Helpful Tips for Coping With Trauma
Everybody experiences trauma differently, so it stands to reason that everybody has a recovery method. Some trial and error may be required before landing on the best method for the person. However, some holistic methods have a history of helping those with trauma to cope.
According to HelpGuide.org, the following are some useful tips for overcoming trauma and psychological/emotional distress:
- Get at least 30 minutes or more of aerobic exercise per day. This can include power walking, jogging, cycling, or swimming. You can also play a competitive sport, such as basketball or tennis. The natural release of endorphins combined with the use of adrenaline will help your body reclaim a state akin to what it was before the trauma.
- Connect with others. After experiencing trauma, you may be overwhelmed by the instinct to shut yourself off, withdrawing from your relationships. This type of isolation will make the situation worse, so you need to make the effort to retain your relationships in addition to making new ones. Sometimes being around people who’ve gone through a similar experience is easier, so groups for trauma survivors are oftentimes an ideal choice for positive social interaction.
- Learn to self-regulate. Trauma can make you feel out of sorts and in a constant state of anxiety. Use tactics such as mindful breathing, and avoid situations that are too high in stimuli. Identify the things you know make you feel more at ease, and use them as needed. Some popular choices include music, certain smells, a pet, or a specific activity.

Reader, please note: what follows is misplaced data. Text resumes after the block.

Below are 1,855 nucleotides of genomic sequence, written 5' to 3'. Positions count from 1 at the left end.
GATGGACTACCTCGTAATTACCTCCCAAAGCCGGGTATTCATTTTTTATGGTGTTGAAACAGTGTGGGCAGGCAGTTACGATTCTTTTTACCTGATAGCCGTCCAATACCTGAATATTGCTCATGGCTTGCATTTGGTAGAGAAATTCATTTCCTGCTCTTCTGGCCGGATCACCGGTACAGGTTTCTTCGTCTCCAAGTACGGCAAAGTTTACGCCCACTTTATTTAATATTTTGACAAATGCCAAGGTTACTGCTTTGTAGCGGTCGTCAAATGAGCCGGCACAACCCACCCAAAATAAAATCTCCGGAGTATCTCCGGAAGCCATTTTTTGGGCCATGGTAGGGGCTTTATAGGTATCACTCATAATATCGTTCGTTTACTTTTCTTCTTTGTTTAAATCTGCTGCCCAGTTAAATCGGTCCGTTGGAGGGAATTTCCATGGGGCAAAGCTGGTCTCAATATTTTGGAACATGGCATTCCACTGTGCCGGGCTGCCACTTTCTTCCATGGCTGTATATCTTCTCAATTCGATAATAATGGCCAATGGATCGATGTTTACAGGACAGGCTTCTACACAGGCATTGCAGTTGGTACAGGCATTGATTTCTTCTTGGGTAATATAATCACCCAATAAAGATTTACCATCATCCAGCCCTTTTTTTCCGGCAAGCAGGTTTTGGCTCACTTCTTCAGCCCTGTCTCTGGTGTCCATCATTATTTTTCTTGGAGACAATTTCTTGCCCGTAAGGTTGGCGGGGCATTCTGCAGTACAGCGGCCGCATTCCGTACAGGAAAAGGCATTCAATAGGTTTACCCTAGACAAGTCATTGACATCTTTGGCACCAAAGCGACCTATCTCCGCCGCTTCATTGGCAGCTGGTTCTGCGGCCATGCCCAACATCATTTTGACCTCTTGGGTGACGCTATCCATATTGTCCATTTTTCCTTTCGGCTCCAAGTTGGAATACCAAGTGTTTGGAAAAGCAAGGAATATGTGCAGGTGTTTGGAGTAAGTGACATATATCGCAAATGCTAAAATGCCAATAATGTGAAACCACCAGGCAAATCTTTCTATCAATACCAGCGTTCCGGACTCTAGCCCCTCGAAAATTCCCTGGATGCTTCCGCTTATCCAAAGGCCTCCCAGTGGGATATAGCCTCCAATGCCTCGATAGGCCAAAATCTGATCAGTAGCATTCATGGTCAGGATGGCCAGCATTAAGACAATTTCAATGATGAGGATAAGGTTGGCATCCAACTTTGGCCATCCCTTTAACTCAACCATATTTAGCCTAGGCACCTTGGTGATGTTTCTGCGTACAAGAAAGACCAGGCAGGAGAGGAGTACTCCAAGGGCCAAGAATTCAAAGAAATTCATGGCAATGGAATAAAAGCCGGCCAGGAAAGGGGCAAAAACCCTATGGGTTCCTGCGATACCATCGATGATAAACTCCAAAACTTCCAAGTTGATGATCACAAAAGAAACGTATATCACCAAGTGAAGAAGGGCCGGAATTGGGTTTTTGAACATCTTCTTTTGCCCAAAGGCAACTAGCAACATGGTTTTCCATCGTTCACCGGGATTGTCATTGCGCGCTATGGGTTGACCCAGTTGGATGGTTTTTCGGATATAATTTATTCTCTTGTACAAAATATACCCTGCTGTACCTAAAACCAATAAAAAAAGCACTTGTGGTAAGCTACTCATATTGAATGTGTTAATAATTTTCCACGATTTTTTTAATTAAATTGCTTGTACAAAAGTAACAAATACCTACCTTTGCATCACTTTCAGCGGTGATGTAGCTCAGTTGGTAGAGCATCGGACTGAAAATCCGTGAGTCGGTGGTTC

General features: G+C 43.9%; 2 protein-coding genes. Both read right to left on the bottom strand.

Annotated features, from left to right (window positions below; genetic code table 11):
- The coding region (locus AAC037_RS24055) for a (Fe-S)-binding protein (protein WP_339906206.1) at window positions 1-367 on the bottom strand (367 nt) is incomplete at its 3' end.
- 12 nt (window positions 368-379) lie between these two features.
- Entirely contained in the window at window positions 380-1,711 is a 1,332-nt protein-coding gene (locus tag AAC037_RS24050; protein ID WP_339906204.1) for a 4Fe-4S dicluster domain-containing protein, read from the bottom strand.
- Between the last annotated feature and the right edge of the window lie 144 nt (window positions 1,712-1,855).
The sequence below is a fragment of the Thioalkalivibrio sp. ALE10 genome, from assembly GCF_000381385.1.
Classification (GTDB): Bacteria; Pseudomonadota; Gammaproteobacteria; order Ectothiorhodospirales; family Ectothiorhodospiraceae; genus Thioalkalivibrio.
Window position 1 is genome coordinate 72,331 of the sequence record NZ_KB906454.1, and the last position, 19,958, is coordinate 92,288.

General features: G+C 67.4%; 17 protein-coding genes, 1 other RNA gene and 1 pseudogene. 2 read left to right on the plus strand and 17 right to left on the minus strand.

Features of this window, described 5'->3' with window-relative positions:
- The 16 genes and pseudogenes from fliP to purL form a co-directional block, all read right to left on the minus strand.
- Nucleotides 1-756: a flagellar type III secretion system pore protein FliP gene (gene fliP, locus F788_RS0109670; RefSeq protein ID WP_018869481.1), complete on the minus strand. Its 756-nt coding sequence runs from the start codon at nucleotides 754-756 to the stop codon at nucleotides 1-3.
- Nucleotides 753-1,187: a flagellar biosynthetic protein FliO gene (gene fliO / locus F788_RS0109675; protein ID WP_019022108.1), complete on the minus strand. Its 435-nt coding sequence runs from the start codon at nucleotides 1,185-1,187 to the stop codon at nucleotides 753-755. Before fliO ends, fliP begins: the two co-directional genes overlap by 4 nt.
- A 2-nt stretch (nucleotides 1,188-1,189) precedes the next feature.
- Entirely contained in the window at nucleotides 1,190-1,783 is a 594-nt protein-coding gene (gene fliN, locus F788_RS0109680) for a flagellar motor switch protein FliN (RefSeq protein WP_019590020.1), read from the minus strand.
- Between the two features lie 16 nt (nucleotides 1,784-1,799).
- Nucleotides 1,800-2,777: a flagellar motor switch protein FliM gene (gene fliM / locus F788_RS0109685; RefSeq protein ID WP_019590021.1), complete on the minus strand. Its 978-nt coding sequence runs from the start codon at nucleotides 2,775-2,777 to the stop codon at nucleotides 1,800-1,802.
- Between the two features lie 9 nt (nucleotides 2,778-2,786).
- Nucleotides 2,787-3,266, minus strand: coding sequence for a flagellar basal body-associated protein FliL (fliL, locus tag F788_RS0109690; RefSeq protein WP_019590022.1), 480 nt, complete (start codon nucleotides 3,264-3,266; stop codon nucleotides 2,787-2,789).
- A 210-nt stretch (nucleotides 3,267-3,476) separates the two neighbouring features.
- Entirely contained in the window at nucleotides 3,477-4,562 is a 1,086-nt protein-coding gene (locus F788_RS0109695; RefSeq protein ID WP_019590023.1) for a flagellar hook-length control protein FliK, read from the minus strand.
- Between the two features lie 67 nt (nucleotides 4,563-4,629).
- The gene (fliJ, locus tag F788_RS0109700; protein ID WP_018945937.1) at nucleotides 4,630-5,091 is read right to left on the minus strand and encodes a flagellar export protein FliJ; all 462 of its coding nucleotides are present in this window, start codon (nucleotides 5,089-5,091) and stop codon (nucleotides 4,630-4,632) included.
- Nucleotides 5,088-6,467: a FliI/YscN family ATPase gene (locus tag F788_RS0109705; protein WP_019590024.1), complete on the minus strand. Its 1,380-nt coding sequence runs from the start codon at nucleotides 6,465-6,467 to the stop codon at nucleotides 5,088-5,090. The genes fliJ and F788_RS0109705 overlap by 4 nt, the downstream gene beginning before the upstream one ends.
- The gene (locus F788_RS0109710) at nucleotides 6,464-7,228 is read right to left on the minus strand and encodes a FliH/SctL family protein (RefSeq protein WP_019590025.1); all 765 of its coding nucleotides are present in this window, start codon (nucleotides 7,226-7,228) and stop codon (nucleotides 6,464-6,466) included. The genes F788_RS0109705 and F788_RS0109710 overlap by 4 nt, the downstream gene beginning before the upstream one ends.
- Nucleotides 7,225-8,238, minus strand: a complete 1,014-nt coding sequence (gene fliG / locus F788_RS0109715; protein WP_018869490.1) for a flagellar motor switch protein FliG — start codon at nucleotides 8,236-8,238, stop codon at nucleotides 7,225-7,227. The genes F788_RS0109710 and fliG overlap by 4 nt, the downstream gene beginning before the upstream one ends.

- Be mindful of your health. Make sure that you’re getting plenty of sleep and exercise and that you’re sticking to a healthy diet. Avoid alcohol, drugs, and other forms of self-medicating; substance abuse only makes the situation worse. Instead, try activities such as yoga, meditation, or deep breathing exercises to get centered.
Additionally, SAMHSA has a few other tips that those with trauma should implement to help retain peace of mind and stability.
- Avoid making any huge life-altering decisions. People who’ve undergone trauma may be in a fragile state. They should refrain from making major life changes, such as moving, changing careers, making sizable purchases, taking on a large debt, or starting a family. When dealing with trauma, keeping life as simple as possible is best.
- Maintain a routine. Most trauma is a nasty surprise in a person’s life. Maintaining a regular routine helps remove the element of surprise from daily life. A set routine tends to decrease anxiety.
- Limit consumption of news / social media. Rarely do the headlines of major publications have something positive to say. By limiting the amount of news you consume, you’re effectively removing that negativity from your daily equation. The same can be said for most social media channels.
When to Seek Professional Help for Overcoming Trauma